Until the nineteenth century, this area was known as shelter of bandits hiding among woods and canyons. KENNETH REXROTH, born in 1905, was an American poet, translator and critical essayist and promoter of the poetic Renaissance in San Francisco. In the 1920s he settled in Chicago, where he held political activity and attended the bohemian intellectuals. He was among the first poets in the US to explore traditional Japanese poetic forms such as haiku. His poetry is marked by a sensitivity to Asian forms as well as an appreciation of Ancient Greek lyric poetry. In the next decade, he was in San Francisco, where he engaged in trade unions. In 1940 he published the first of a long series of volumes of his verse.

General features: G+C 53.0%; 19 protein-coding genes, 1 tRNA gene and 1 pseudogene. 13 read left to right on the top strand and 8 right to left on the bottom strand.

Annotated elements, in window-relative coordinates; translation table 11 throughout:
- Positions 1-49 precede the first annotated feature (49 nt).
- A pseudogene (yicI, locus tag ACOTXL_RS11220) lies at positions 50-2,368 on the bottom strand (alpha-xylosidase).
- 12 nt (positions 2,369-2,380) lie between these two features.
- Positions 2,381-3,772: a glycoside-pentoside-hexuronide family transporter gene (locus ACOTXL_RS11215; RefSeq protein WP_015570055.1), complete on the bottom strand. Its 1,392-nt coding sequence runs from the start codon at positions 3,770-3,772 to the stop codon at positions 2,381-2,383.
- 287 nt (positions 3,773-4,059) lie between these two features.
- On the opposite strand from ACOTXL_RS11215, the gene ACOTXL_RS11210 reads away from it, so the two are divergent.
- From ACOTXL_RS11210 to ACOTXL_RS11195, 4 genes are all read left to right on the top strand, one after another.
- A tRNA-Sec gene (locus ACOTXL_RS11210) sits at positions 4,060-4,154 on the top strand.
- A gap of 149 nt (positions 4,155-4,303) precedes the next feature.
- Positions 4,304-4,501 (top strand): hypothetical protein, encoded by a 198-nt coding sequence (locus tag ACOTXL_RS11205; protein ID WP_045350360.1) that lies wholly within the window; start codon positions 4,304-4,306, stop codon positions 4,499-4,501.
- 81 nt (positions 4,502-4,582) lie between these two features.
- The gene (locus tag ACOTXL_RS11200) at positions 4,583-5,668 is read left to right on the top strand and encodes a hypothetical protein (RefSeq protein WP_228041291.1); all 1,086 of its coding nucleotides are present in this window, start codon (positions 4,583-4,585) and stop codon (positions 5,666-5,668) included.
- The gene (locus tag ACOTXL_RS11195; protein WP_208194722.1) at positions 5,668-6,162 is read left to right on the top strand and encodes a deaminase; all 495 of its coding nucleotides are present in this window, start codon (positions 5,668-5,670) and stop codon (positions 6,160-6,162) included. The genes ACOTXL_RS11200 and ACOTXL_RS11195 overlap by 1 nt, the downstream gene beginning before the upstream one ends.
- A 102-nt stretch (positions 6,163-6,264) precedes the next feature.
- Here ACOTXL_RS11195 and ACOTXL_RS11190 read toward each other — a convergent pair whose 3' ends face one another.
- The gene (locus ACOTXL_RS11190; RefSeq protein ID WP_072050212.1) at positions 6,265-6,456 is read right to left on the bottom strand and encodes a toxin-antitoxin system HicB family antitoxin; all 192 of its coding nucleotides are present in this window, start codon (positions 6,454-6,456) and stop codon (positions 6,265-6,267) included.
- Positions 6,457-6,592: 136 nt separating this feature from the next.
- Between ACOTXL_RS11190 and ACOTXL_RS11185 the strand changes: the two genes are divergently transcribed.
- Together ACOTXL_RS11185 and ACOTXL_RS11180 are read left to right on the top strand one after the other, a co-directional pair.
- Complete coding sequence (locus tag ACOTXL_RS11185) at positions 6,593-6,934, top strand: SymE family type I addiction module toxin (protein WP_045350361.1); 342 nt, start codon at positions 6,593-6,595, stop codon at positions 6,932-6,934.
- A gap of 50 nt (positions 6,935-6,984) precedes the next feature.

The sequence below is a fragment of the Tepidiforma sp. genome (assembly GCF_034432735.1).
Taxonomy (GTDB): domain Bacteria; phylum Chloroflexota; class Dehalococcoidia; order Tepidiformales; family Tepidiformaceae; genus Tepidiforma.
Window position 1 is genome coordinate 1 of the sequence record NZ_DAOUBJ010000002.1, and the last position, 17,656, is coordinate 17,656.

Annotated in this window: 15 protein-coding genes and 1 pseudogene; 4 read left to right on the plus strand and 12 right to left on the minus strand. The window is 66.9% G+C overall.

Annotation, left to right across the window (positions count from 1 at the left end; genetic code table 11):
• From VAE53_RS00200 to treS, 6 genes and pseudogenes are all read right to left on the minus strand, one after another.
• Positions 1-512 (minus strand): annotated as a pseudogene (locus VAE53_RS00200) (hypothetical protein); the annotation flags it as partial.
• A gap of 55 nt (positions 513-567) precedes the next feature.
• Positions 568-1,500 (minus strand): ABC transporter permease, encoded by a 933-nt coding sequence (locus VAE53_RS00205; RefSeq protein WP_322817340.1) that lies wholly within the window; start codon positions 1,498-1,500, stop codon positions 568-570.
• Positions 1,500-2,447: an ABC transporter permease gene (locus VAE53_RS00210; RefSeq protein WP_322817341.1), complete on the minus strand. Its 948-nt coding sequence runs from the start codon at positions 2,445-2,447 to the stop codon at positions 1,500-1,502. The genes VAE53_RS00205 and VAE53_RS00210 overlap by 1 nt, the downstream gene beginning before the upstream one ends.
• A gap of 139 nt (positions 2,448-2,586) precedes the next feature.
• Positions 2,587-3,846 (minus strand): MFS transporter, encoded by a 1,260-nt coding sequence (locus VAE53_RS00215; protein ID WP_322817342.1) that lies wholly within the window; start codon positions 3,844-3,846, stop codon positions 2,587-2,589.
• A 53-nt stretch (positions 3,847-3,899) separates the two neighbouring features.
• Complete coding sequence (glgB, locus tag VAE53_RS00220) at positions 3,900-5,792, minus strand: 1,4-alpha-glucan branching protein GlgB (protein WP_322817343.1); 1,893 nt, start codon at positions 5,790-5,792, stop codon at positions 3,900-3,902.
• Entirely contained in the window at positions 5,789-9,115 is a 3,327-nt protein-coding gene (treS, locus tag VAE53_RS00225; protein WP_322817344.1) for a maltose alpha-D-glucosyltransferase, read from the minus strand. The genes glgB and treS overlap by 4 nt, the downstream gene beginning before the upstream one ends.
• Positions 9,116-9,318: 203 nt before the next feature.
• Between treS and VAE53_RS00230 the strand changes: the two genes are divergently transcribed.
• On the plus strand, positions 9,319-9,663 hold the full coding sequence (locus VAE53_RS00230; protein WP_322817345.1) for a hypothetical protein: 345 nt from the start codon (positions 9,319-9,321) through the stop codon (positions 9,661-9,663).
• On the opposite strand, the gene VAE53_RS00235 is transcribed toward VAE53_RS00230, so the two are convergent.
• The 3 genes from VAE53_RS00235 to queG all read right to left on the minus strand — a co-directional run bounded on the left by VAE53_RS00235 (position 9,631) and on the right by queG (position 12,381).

Poems, essays and articles of this poet reflect his composite interests for ecology and culture, politics and jazz. From 1968 to 1973, he was a professor at the University of Santa Barbara (California) and became famous among students for his hilarious notes and tendencies of laziness on the university campus. Of his vast work, we recommend you “At that hour”, “In defense of the earth” and “Long poems”.
CONFUSION – I pass your home in a slow vermilion dawn, the blinds are drawn, and the windows are open. The soft breeze from the lake, is like your breath upon my cheek. All day long I walk in the intermittent rainfall. I pick a vermilion tulip in the deserted park, bright raindrops cling to its petals. At five o’clock it is a lonely color in the city. I pass your home in a rainy evening, I can see you faintly, moving between lighted walls. Late at night I sit before a white sheet of paper, until a fallen vermilion petal quivers before me.
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